DATCCU bags over GH¢800,000 net surplus

Patrick Yeboah, Board Chairman of DATCCU

The Dormaa Area Teachers’ Cooperative Credit Union (DATCCU) in the Brong Ahafo Region has recorded sound growth in the 2016/2017 financial year, posting a net surplus of GH¢808,080.

The 2016/2017 surplus achievement is an improvement over the 2015/2016 figure of GH¢726,821. Members’ deposits also grew significantly, from a little over GH¢16.99million in the previous financial year to approximately GH¢20.97million.

DATCCU currently has a membership of 20,379, representing a 23.59% growth over the 2015/2016 membership total of 16,790. The Board Chairman of DATCCU, Patrick Yeboah, disclosed these at the 17th annual general meeting held at Dormaa-Ahenkro. He said the union’s membership growth is an indication that it is enjoying the general public’s goodwill.

The membership-increase obviously translated into corresponding share capital, pegging at over GH¢2.20million. The minimum shareholding for the union is GH¢200. Loans advanced to members, according to the Board Chairman, during the period under review stood at GH¢13,970,893; the amount represents 51.82% of its total assets, which appreciated from GH¢20.60million to GH¢26.96million.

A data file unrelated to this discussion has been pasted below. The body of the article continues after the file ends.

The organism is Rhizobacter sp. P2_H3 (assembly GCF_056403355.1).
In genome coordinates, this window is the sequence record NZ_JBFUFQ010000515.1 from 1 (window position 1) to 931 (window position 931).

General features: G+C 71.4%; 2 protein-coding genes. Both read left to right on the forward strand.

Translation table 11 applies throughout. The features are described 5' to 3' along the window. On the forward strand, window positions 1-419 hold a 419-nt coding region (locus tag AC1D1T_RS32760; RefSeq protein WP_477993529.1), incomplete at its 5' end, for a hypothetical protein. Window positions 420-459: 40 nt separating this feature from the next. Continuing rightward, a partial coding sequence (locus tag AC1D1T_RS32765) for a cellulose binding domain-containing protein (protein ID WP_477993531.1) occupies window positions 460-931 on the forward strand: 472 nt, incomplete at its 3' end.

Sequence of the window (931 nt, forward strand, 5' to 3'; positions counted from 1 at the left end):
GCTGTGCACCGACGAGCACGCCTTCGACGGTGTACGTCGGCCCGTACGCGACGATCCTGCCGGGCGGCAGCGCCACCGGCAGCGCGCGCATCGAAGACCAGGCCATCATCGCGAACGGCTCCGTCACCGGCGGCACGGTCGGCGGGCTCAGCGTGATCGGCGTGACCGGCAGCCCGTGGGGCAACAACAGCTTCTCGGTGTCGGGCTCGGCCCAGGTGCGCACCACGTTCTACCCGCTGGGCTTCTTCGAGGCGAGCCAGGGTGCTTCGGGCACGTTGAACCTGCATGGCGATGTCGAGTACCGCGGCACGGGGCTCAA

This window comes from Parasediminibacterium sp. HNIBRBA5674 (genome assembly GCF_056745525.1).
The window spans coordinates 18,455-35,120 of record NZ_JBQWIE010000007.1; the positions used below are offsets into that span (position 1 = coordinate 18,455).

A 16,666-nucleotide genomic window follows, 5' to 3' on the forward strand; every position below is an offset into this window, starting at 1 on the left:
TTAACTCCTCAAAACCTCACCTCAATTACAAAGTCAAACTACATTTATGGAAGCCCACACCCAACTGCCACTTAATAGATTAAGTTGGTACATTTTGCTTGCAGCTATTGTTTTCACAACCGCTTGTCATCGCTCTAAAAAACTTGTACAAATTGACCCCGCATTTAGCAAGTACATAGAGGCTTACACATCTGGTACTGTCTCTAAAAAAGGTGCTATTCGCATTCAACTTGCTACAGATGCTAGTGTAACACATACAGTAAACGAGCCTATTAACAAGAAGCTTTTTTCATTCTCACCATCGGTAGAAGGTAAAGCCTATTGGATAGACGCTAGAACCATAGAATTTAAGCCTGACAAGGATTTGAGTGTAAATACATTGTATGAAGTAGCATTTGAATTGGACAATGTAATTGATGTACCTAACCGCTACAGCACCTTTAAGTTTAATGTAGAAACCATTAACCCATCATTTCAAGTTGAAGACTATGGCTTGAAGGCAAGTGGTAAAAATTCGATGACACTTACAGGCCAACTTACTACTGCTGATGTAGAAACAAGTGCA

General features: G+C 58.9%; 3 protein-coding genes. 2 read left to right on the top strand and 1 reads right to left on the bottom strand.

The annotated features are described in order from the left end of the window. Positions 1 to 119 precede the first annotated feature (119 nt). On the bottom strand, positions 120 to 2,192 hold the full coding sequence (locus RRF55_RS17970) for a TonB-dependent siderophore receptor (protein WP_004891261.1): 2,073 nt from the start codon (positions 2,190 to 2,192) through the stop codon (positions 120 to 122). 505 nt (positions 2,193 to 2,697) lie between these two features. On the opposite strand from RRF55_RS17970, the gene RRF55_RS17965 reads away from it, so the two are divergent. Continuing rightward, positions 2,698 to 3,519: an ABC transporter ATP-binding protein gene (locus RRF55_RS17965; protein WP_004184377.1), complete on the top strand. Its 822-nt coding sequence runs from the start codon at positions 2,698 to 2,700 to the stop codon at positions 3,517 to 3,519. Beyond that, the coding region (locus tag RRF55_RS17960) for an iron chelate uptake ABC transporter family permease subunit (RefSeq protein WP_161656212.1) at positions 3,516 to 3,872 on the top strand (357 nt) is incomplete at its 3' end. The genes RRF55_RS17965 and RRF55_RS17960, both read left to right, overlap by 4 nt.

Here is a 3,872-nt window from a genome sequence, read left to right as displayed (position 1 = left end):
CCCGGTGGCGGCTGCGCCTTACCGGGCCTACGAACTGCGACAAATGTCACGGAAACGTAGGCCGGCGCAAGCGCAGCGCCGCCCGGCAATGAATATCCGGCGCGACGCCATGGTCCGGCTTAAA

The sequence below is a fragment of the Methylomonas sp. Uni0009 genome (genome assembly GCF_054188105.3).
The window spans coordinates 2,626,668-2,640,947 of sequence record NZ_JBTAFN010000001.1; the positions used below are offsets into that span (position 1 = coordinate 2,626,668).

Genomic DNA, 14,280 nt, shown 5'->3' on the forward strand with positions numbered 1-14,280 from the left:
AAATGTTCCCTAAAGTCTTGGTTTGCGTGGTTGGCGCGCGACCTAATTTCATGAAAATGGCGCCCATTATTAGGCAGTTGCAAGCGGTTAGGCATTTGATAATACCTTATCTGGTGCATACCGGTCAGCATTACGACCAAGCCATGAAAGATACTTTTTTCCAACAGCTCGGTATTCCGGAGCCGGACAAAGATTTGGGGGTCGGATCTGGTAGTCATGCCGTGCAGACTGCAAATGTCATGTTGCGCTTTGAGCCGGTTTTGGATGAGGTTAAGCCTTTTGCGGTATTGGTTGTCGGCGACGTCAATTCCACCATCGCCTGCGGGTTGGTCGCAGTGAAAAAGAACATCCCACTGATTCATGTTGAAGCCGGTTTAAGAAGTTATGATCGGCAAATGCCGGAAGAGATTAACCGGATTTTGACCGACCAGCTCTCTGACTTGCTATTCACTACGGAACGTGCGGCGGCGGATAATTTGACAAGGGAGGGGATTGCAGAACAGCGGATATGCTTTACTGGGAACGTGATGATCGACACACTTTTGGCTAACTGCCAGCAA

Mr. Yeboah indicated that the credit union has set a 2018 target of growing the current total assets of GH¢26.96million by 35%, and urged members to save more as well as embrace its ‘Anidaso mutual fund’ and housing policy as products for future hope.

The credit union’s total investment during the year under review was over GH¢9.05million, showing about 40.7% increase over the year gone by. Total income also increased from GH¢3.95million in the 2015/2016 financial to GH¢4.48million in 2016/2017, whereas total operating expenses stood at GH¢3.67million with a marginal increase from GH¢3.22million.

The Board of Directors of DATCCU proposed a dividend of 15% – amounting to GH¢330,932 on shares for members with the minimum share capital of GH¢200.

The Board Chairman announced that DATCCU has been selected by the Credit Unions Association (CUA) to be licenced by the Bank of Ghana due to “our compliance” with the cooperative credit unions regulation (Act. 2225) passed in October 2015. Per the Act, all societies are among others required to have a core capital that is not less than 10% of their total assets and 20% of investments.

Mr. Yeboah enumerated high rate of loan delinquency, frequent withdrawals by members, inability to retain dividends, and failure of some members to meet the minimum share capital as some challenges impeding smooth operations. He, however, assured members of pursuing policies that will put the union on a sound footing and serve the supreme interest of members in the years ahead.

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